Many experts have been talking about the crises in Turkmenistan. For example, the Al Jazeera Media Network published an article entitled Hyperinflation and hunger: Turkmenistan on ‘edge of catastrophe’, which stated (with a reference to Britain’s Foreign Policy Centre) that Turkmenistan was facing the worst economic crisis in the last 30 years.

The International Partnership for Human Rights (IPHR) and the Turkmen Initiative for Human Rights (TIHR) accused the leadership of Turkmenistan of concealing the state of the economic crisis in the nation. The published report states that there is no official information about the economic situation, and that experts have not been allowed into the nation.

Observers have noted that rising discontent has not turned into anti-government protests as yet, which is, in large part, accounted for by the political behavior specific to Turkmenistan and the presence of powerful punitive structures in the nation.

According to a number of experts, the internal crisis in the country may very quickly transform into a large-scale catastrophe, mostly because of the recent rise of Daesh (a terrorist organization banned in the Russian Federation), which has been consolidating its forces in Afghanistan. It is common knowledge that this terrorist group is currently searching for a ‘home base’, where extremists could try and establish themselves and form new cells. After all, Daesh tends to flourish in places where there is a socio-economic crisis and ingrained social issues, and where governments are unable to meet even their most basic social obligations which, as a rule, any state bears towards its citizen. Increasing radicalization of citizens stems from a high level of poverty, unemployment, a large percentage of young people within the population, as well as an ideological vacuum, corruption and low levels of religious education.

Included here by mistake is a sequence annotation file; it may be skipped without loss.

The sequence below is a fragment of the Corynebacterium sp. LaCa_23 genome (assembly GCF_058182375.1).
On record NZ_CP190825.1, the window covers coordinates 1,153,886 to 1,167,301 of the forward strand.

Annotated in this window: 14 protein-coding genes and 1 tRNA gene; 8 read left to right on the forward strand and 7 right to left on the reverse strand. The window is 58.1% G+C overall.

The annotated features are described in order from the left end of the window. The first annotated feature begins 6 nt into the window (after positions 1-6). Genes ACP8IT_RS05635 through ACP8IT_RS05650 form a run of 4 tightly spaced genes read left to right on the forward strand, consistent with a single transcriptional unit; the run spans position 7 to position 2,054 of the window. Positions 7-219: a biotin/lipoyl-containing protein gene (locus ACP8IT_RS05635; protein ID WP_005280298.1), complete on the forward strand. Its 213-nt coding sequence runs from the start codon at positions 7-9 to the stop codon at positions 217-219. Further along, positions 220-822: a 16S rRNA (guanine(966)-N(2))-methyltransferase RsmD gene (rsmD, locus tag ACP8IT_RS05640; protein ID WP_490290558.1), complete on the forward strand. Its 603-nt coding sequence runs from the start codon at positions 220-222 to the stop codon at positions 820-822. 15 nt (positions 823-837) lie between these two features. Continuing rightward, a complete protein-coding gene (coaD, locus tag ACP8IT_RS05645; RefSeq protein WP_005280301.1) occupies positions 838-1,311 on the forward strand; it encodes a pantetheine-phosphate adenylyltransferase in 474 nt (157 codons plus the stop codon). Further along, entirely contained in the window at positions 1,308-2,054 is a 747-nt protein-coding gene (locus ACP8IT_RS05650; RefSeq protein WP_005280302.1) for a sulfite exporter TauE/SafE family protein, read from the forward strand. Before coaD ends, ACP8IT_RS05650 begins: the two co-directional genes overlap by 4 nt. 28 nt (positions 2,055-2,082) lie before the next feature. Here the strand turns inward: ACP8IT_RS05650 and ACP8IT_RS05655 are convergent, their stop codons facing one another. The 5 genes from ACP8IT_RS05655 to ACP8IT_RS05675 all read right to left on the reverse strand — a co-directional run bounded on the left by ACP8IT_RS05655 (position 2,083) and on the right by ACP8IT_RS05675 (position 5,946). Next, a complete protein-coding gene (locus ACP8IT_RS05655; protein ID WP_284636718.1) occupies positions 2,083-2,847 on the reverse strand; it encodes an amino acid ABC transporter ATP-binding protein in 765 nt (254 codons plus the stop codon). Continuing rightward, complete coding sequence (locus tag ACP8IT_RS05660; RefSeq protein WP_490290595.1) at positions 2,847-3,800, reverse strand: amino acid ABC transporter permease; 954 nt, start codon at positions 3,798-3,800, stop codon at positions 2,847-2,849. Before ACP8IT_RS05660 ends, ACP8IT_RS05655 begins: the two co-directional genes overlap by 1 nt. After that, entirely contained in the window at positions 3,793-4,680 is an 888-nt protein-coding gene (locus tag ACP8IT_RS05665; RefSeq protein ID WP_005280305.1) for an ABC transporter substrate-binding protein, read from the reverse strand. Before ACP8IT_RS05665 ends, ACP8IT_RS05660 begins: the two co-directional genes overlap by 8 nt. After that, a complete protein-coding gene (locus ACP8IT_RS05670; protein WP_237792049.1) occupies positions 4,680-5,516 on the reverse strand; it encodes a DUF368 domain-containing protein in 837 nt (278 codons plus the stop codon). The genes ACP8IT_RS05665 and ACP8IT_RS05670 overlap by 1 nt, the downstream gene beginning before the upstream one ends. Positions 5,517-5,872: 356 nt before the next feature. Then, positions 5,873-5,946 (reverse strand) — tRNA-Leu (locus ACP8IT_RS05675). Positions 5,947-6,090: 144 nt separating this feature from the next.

Turkmenistan, as well as other Central Asian countries, is already in the sphere of influence of three geopolitical rivals in the Muslim world: Iran, Saudi Arabia and Turkey. For example, Turkey is lobbying for a faster unification of nations where Turkic languages are spoken, and is, at the same time, trying to consolidate its role as one of the new centers in favor of progressive Islam.

In comparison to Uzbekistan with its ongoing reforms, Tajikistan, which is undergoing a political transition, and democratic Kyrgyzstan, Turkmenistan is viewed by many foreign experts (who predict unavoidable changes in it) as an archaic nation. Changes in this country may be brought about, on the one hand, by a severe socio-economic crisis, and, on the other hand, by challenges posed by pro-Islamic movements, which could have consequences for Turkmenistan’s geopolitical players. For example, the attitude towards China may sour if things become worse for the Muslims living in the autonomous region of Xinjiang. A similar reaction may follow in relation to the United States, which has a checkered reputation in the Muslim world.

This is why, rivalry of regional and international interests with respect to Turkmenistan will only intensify in the nearest future.

By Valery Kulikov
Source: New Eastern Outlook